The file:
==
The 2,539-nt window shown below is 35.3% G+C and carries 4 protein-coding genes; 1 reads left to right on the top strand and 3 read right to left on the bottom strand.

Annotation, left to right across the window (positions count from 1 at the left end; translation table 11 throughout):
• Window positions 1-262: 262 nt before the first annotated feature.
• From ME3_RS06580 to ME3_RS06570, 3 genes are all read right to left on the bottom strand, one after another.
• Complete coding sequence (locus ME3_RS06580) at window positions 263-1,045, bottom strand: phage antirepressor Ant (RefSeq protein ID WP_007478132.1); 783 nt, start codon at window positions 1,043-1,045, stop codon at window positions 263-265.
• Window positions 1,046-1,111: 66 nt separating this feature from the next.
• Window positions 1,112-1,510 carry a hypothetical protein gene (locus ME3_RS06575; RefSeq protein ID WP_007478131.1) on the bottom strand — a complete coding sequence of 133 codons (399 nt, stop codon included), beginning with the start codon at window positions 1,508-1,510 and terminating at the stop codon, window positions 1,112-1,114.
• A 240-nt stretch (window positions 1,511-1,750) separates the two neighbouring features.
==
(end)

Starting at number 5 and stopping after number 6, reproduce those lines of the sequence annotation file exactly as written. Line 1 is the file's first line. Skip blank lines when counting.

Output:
• Complete coding sequence (locus ME3_RS06580) at window positions 263-1,045, bottom strand: phage antirepressor Ant (RefSeq protein ID WP_007478132.1); 783 nt, start codon at window positions 1,043-1,045, stop codon at window positions 263-265.
• Window positions 1,046-1,111: 66 nt separating this feature from the next.